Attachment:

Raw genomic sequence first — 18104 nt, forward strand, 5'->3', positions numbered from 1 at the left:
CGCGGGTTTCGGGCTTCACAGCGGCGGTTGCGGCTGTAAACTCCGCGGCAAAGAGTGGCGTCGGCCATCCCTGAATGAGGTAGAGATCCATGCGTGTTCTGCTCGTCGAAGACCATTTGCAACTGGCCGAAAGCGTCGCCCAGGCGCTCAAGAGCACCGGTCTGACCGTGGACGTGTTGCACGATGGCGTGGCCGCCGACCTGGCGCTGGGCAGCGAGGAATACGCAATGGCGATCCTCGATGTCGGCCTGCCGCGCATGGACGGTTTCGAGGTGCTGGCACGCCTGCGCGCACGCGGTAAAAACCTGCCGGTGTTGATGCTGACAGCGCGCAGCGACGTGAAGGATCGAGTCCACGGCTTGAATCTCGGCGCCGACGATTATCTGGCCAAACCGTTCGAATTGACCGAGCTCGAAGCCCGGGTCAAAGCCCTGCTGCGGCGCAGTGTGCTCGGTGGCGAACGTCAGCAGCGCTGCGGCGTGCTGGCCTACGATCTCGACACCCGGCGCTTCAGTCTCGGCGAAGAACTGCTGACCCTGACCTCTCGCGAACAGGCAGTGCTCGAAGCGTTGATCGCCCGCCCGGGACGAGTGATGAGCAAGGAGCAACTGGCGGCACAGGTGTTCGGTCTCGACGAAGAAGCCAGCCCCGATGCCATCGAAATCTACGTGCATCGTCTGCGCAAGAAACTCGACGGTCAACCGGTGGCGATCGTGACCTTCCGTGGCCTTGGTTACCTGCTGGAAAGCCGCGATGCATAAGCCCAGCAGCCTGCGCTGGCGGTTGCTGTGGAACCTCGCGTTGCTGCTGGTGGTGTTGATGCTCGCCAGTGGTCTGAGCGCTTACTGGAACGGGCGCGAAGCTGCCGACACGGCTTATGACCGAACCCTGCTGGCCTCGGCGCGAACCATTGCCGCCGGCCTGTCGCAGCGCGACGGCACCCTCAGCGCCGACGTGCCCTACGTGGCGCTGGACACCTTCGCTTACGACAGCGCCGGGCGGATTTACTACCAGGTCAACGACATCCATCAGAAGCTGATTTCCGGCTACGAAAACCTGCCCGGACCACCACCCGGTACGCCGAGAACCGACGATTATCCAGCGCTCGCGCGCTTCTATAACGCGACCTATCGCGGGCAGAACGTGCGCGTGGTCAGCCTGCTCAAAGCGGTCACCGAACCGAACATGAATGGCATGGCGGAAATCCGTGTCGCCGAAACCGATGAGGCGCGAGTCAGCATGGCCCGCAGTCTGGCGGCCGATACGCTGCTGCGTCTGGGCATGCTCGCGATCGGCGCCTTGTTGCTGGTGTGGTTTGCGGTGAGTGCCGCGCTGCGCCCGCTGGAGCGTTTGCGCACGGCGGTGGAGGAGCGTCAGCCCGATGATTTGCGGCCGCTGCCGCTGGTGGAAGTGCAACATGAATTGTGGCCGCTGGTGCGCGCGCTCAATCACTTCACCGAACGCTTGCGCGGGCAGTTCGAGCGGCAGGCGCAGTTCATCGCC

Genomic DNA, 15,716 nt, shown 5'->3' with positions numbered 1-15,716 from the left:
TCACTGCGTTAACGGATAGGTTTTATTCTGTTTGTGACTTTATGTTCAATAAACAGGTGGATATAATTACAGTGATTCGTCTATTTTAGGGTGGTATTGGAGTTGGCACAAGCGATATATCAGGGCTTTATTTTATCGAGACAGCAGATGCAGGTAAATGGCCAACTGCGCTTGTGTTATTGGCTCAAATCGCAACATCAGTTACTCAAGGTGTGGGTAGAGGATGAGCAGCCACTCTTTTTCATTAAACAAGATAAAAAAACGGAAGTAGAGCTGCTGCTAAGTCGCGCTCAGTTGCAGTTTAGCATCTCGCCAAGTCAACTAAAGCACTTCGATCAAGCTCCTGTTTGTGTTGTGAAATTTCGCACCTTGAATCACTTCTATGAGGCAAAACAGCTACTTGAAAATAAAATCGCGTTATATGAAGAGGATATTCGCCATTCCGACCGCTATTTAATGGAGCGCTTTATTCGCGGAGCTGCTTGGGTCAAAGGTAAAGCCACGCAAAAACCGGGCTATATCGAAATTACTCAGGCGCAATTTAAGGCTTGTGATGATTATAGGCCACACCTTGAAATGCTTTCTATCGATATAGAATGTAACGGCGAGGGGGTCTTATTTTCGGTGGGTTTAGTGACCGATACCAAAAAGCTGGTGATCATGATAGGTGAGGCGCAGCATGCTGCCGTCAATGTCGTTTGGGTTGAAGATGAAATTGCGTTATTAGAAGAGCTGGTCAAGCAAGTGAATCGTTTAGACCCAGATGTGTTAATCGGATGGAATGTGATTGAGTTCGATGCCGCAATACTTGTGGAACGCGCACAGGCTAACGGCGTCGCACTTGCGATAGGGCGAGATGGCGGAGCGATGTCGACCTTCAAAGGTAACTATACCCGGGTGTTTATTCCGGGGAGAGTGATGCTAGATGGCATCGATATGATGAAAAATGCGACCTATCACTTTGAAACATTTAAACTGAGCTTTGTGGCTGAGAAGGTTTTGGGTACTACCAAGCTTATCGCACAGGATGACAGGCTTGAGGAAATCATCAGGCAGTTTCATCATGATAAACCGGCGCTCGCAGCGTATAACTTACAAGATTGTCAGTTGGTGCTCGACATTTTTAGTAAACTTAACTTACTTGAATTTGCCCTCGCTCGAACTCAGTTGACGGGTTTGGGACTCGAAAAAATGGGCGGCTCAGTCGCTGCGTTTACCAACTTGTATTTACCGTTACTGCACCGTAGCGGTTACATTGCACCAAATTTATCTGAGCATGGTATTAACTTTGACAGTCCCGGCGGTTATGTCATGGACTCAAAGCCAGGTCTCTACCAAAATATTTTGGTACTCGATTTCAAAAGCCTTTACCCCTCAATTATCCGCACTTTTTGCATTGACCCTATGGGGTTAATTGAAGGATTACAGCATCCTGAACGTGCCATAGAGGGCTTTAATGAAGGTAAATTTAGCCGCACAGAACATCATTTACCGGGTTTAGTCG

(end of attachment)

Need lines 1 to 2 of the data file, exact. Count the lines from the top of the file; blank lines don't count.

Raw genomic sequence first — 18104 nt, forward strand, 5'->3', positions numbered from 1 at the left:
CGCGGGTTTCGGGCTTCACAGCGGCGGTTGCGGCTGTAAACTCCGCGGCAAAGAGTGGCGTCGGCCATCCCTGAATGAGGTAGAGATCCATGCGTGTTCTGCTCGTCGAAGACCATTTGCAACTGGCCGAAAGCGTCGCCCAGGCGCTCAAGAGCACCGGTCTGACCGTGGACGTGTTGCACGATGGCGTGGCCGCCGACCTGGCGCTGGGCAGCGAGGAATACGCAATGGCGATCCTCGATGTCGGCCTGCCGCGCATGGACGGTTTCGAGGTGCTGGCACGCCTGCGCGCACGCGGTAAAAACCTGCCGGTGTTGATGCTGACAGCGCGCAGCGACGTGAAGGATCGAGTCCACGGCTTGAATCTCGGCGCCGACGATTATCTGGCCAAACCGTTCGAATTGACCGAGCTCGAAGCCCGGGTCAAAGCCCTGCTGCGGCGCAGTGTGCTCGGTGGCGAACGTCAGCAGCGCTGCGGCGTGCTGGCCTACGATCTCGACACCCGGCGCTTCAGTCTCGGCGAAGAACTGCTGACCCTGACCTCTCGCGAACAGGCAGTGCTCGAAGCGTTGATCGCCCGCCCGGGACGAGTGATGAGCAAGGAGCAACTGGCGGCACAGGTGTTCGGTCTCGACGAAGAAGCCAGCCCCGATGCCATCGAAATCTACGTGCATCGTCTGCGCAAGAAACTCGACGGTCAACCGGTGGCGATCGTGACCTTCCGTGGCCTTGGTTACCTGCTGGAAAGCCGCGATGCATAAGCCCAGCAGCCTGCGCTGGCGGTTGCTGTGGAACCTCGCGTTGCTGCTGGTGGTGTTGATGCTCGCCAGTGGTCTGAGCGCTTACTGGAACGGGCGCGAAGCTGCCGACACGGCTTATGACCGAACCCTGCTGGCCTCGGCGCGAACCATTGCCGCCGGCCTGTCGCAGCGCGACGGCACCCTCAGCGCCGACGTGCCCTACGTGGCGCTGGACACCTTCGCTTACGACAGCGCCGGGCGGATTTACTACCAGGTCAACGACATCCATCAGAAGCTGATTTCCGGCTACGAAAACCTGCCCGGACCACCACCCGGTACGCCGAGAACCGACGATTATCCAGCGCTCGCGCGCTTCTATAACGCGACCTATCGCGGGCAGAACGTGCGCGTGGTCAGCCTGCTCAAAGCGGTCACCGAACCGAACATGAATGGCATGGCGGAAATCCGTGTCGCCGAAACCGATGAGGCGCGAGTCAGCATGGCCCGCAGTCTGGCGGCCGATACGCTGCTGCGTCTGGGCATGCTCGCGATCGGCGCCTTGTTGCTGGTGTGGTTTGCGGTGAGTGCCGCGCTGCGCCCGCTGGAGCGTTTGCGCACGGCGGTGGAGGAGCGTCAGCCCGATGATTTGCGGCCGCTGCCGCTGGTGGAAGTGCAACATGAATTGTGGCCGCTGGTGCGCGCGCTCAATCACTTCACCGAACGCTTGCGCGGGCAGTTCGAGCGGCAGGCGCAGTTCATCGCC